1
1

1
1

invert

1
1

1
1

clear of fractions

(1 1 0)

Miller index of
the reference face
is always 1 - 1

(2 1 0)

What if we pick y as the reference. What is the MI of x?

unknown face (x)


reference face (y)

2
1

1
1

invert

1
2

1
1

clear of fractions

(1 2 0)

Miller index of
the reference face
is always 1 - 1

(1 1 0)

Which choice is correct?


1)

x = (1 1 0)
y = (2 1 0)

2)

x = (1 2 0)
y = (1 1 0)

The choice is arbitrary


y
a

What is the difference?

What is the difference?

b
b

unit cell
shape if
y = (1 1 0)

unit cell
shape if
x = (1 1 0)

x
b

axial ratio = a/b = 0.80

axial ratio = a/b = 1.60

The technique above requires that we graph each face


A simpler (?) way is to use trigonometry

Measure the
interfacial angles

w
x
148o
interfacial angles

?
y

141o

a
z

The technique above requires that we graph each face


A simpler (?) way is to use trigonometry

b
w
x

58o

148o

tan 39 = a/b = 0.801


tan 58 = a/b = 1.600
x

39o

141o

a
z

What are the Miller Indices of all the faces if we choose x


as the reference?
Face Z?

b
w

(1 1 0)
(2 1 0)

The Miller Indices of face z using x as the reference

b
w

unknown face (z)


reference face (x)

1
1

invert

1
1

(1 1 0)

clear of fractions
(2 1 0)
(1 0 0)
a
z

Miller index of
face z using x (or
any face) as the
reference face

Can you index the rest?


(1 1 0)
(2 1 0)
(1 0 0)
a

b
(1 1 0)

(0 1 0)

(2 1 0)

(2 1 0)

(1 0 0)
a

(1 0 0)

(2 1 0)

(2 1 0)
(1 1 0)

(1 1 0)

(0 1 0)

(1 1 0)

3-D Miller Indices (an unusually complex example)


a

unknown face (XYZ)


reference face (ABC)

2
1

invert

1
2

(1

3)

C
Z

clear of fractions
A
X

Miller index of
face XYZ using
ABC as the
reference face

Y
B

Demonstrate MI on cardboard cube model

We can get the a:b:c axial ratios from the chosen (111) face
We can also determine the true unit cell by XRD and of course
determine the a:b:c axial ratios from it
If the unit face is correctly selected, the ratios should be the
same
If not, will be off by some multiple - i.e. picked (211) and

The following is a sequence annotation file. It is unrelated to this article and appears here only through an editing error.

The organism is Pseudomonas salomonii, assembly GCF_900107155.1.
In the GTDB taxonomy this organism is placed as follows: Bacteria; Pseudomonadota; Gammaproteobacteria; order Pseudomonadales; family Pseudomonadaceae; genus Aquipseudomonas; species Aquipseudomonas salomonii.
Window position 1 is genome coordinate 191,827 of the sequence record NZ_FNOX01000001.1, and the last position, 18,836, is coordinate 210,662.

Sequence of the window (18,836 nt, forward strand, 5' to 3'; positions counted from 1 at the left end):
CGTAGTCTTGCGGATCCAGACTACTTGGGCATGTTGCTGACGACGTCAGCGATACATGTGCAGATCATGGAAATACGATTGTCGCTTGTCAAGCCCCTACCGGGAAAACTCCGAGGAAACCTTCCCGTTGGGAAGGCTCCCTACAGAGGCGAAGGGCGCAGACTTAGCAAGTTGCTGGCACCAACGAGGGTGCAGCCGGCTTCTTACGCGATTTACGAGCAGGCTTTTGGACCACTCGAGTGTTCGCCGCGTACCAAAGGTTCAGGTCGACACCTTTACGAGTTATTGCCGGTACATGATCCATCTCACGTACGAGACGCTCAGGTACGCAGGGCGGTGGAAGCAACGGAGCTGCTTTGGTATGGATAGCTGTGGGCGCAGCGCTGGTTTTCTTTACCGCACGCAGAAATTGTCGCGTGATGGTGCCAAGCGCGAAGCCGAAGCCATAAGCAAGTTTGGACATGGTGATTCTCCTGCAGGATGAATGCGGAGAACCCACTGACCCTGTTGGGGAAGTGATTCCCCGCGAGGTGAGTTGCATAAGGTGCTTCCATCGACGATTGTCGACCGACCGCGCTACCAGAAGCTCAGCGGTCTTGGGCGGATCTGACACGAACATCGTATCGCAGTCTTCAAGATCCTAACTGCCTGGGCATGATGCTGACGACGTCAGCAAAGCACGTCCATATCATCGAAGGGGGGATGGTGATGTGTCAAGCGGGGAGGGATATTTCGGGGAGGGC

called it (111)
Best to change it
Mineralogy texts listed axial ratios long before XRD
We had to change some after XRD developed

Form = a set of symmetrically equivalent faces


braces indicate a form {210}
(1 1)

b
(0 1)
(1 1)
(2 1)

(2 1)

(1 0)
a

(1 0)

(2 1)

(2 1)
(1 1)

(0 1)

(1 1)

Form = a set of symmetrically equivalent faces


braces indicate a form {210}
Multiplicity of a form depends on symmetry
{100} in monoclinic, orthorhombic,
tetragonal, isometric

Form = a set of symmetrically equivalent faces


braces indicate a form {210}
F. 2.36 in your text (p. 49-52)
pinacoid

related by a mirror
or a 2-fold axis

prism

related by n-fold
axis or mirrors

pyramid

dipryamid

Form = a set of symmetrically equivalent faces


braces indicate a form {210}
Quartz = 2 forms:
Hexagonal prism (m = 6)
Hexagonal dipyramid (m = 12)

Isometric forms include


Cube

Octahedron

Dodecahedron
101

011

_
110

110
_
101

_
011

_
111

111

__
111

_
111

Octahedron to Cube to
Dodecahedron

Click on image to run animation

All three combined:


001

011
_
111

101
111

_
110

010
100

__
111
_
101

110

_
111

_
011

Zone
Any group of faces || a common axis
Use of h k l as variables for a, b, c
intercepts
(h k 0) = [001]
If the MIs of 2 non-parallel faces are
added, the result = MI of a face between
them & in the same zone

BUT doesn't say which face

(010)

(110)?

Which??
(110)?
(100)

BUT doesn't say which face


(010)

(010)

(110)
(210)

(110)?

Which??
(100)
(110)?
(010)
(100)

(120)
(110)

Either is OK
(100)